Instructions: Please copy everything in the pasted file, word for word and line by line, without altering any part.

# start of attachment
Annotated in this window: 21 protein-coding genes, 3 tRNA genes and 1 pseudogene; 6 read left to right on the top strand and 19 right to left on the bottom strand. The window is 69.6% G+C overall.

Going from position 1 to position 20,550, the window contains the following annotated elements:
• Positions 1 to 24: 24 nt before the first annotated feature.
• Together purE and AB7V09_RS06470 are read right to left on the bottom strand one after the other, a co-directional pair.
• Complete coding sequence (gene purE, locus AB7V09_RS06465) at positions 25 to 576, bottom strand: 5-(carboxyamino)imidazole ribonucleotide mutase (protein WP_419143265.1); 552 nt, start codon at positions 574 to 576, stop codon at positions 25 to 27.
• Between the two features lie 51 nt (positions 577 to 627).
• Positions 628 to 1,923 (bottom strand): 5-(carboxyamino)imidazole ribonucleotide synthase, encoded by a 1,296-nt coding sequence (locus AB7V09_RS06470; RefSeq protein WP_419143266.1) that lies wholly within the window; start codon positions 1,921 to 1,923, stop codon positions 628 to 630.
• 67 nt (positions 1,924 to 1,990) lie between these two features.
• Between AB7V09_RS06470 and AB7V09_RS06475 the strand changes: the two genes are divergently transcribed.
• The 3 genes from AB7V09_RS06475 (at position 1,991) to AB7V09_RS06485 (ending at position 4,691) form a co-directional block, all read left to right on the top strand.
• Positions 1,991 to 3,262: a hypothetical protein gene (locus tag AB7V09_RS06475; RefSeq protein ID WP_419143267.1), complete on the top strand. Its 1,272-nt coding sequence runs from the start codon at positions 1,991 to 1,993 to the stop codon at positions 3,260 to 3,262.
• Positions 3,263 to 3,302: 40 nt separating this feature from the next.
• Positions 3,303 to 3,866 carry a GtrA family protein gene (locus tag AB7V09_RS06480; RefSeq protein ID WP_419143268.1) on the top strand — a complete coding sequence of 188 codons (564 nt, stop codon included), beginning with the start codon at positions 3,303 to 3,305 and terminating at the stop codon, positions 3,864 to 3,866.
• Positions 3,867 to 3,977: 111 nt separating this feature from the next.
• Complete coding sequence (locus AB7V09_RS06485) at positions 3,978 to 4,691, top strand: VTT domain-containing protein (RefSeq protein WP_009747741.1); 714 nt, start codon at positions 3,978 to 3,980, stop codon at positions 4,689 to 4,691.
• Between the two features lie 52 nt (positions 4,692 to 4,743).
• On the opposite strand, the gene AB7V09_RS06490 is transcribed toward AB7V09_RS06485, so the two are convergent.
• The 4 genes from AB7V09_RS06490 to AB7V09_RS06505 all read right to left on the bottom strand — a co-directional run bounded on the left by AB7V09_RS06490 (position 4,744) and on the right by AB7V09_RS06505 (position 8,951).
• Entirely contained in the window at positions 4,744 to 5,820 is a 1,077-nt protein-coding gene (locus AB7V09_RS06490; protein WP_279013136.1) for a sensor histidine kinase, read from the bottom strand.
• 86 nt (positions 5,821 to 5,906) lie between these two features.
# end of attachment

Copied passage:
Annotated in this window: 21 protein-coding genes, 3 tRNA genes and 1 pseudogene; 6 read left to right on the top strand and 19 right to left on the bottom strand. The window is 69.6% G+C overall.

Going from position 1 to position 20,550, the window contains the following annotated elements:
• Positions 1 to 24: 24 nt before the first annotated feature.
• Together purE and AB7V09_RS06470 are read right to left on the bottom strand one after the other, a co-directional pair.
• Complete coding sequence (gene purE, locus AB7V09_RS06465) at positions 25 to 576, bottom strand: 5-(carboxyamino)imidazole ribonucleotide mutase (protein WP_419143265.1); 552 nt, start codon at positions 574 to 576, stop codon at positions 25 to 27.
• Between the two features lie 51 nt (positions 577 to 627).
• Positions 628 to 1,923 (bottom strand): 5-(carboxyamino)imidazole ribonucleotide synthase, encoded by a 1,296-nt coding sequence (locus AB7V09_RS06470; RefSeq protein WP_419143266.1) that lies wholly within the window; start codon positions 1,921 to 1,923, stop codon positions 628 to 630.
• 67 nt (positions 1,924 to 1,990) lie between these two features.
• Between AB7V09_RS06470 and AB7V09_RS06475 the strand changes: the two genes are divergently transcribed.
• The 3 genes from AB7V09_RS06475 (at position 1,991) to AB7V09_RS06485 (ending at position 4,691) form a co-directional block, all read left to right on the top strand.
• Positions 1,991 to 3,262: a hypothetical protein gene (locus tag AB7V09_RS06475; RefSeq protein ID WP_419143267.1), complete on the top strand. Its 1,272-nt coding sequence runs from the start codon at positions 1,991 to 1,993 to the stop codon at positions 3,260 to 3,262.
• Positions 3,263 to 3,302: 40 nt separating this feature from the next.
• Positions 3,303 to 3,866 carry a GtrA family protein gene (locus tag AB7V09_RS06480; RefSeq protein ID WP_419143268.1) on the top strand — a complete coding sequence of 188 codons (564 nt, stop codon included), beginning with the start codon at positions 3,303 to 3,305 and terminating at the stop codon, positions 3,864 to 3,866.
• Positions 3,867 to 3,977: 111 nt separating this feature from the next.
• Complete coding sequence (locus AB7V09_RS06485) at positions 3,978 to 4,691, top strand: VTT domain-containing protein (RefSeq protein WP_009747741.1); 714 nt, start codon at positions 3,978 to 3,980, stop codon at positions 4,689 to 4,691.
• Between the two features lie 52 nt (positions 4,692 to 4,743).
• On the opposite strand, the gene AB7V09_RS06490 is transcribed toward AB7V09_RS06485, so the two are convergent.
• The 4 genes from AB7V09_RS06490 to AB7V09_RS06505 all read right to left on the bottom strand — a co-directional run bounded on the left by AB7V09_RS06490 (position 4,744) and on the right by AB7V09_RS06505 (position 8,951).
• Entirely contained in the window at positions 4,744 to 5,820 is a 1,077-nt protein-coding gene (locus AB7V09_RS06490; protein WP_279013136.1) for a sensor histidine kinase, read from the bottom strand.
• 86 nt (positions 5,821 to 5,906) lie between these two features.